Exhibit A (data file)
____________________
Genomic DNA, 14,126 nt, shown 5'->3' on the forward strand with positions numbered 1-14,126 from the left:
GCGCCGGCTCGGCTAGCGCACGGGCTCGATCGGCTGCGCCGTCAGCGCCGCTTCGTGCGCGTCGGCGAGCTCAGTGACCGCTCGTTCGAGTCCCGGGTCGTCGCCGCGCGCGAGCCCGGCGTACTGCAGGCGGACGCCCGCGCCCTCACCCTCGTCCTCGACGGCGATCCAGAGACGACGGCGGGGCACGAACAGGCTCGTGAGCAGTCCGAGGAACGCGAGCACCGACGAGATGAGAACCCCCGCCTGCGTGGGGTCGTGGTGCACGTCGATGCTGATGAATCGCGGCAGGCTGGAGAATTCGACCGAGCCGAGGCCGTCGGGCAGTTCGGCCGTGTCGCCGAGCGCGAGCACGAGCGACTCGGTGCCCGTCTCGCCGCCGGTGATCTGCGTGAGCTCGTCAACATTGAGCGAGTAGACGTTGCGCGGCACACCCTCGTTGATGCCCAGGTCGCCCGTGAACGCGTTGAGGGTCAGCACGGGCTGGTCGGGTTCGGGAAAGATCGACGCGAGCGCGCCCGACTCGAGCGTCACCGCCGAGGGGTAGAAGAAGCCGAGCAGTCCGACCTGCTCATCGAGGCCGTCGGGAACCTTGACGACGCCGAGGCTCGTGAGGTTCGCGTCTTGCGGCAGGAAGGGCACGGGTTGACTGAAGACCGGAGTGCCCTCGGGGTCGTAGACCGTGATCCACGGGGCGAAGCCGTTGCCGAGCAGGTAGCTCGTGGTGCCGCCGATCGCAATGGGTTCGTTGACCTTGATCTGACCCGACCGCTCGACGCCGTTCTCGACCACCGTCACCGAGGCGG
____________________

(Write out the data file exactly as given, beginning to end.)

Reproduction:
Genomic DNA, 14,126 nt, shown 5'->3' on the forward strand with positions numbered 1-14,126 from the left:
GCGCCGGCTCGGCTAGCGCACGGGCTCGATCGGCTGCGCCGTCAGCGCCGCTTCGTGCGCGTCGGCGAGCTCAGTGACCGCTCGTTCGAGTCCCGGGTCGTCGCCGCGCGCGAGCCCGGCGTACTGCAGGCGGACGCCCGCGCCCTCACCCTCGTCCTCGACGGCGATCCAGAGACGACGGCGGGGCACGAACAGGCTCGTGAGCAGTCCGAGGAACGCGAGCACCGACGAGATGAGAACCCCCGCCTGCGTGGGGTCGTGGTGCACGTCGATGCTGATGAATCGCGGCAGGCTGGAGAATTCGACCGAGCCGAGGCCGTCGGGCAGTTCGGCCGTGTCGCCGAGCGCGAGCACGAGCGACTCGGTGCCCGTCTCGCCGCCGGTGATCTGCGTGAGCTCGTCAACATTGAGCGAGTAGACGTTGCGCGGCACACCCTCGTTGATGCCCAGGTCGCCCGTGAACGCGTTGAGGGTCAGCACGGGCTGGTCGGGTTCGGGAAAGATCGACGCGAGCGCGCCCGACTCGAGCGTCACCGCCGAGGGGTAGAAGAAGCCGAGCAGTCCGACCTGCTCATCGAGGCCGTCGGGAACCTTGACGACGCCGAGGCTCGTGAGGTTCGCGTCTTGCGGCAGGAAGGGCACGGGTTGACTGAAGACCGGAGTGCCCTCGGGGTCGTAGACCGTGATCCACGGGGCGAAGCCGTTGCCGAGCAGGTAGCTCGTGGTGCCGCCGATCGCAATGGGTTCGTTGACCTTGATCTGACCCGACCGCTCGACGCCGTTCTCGACCACCGTCACCGAGGCGG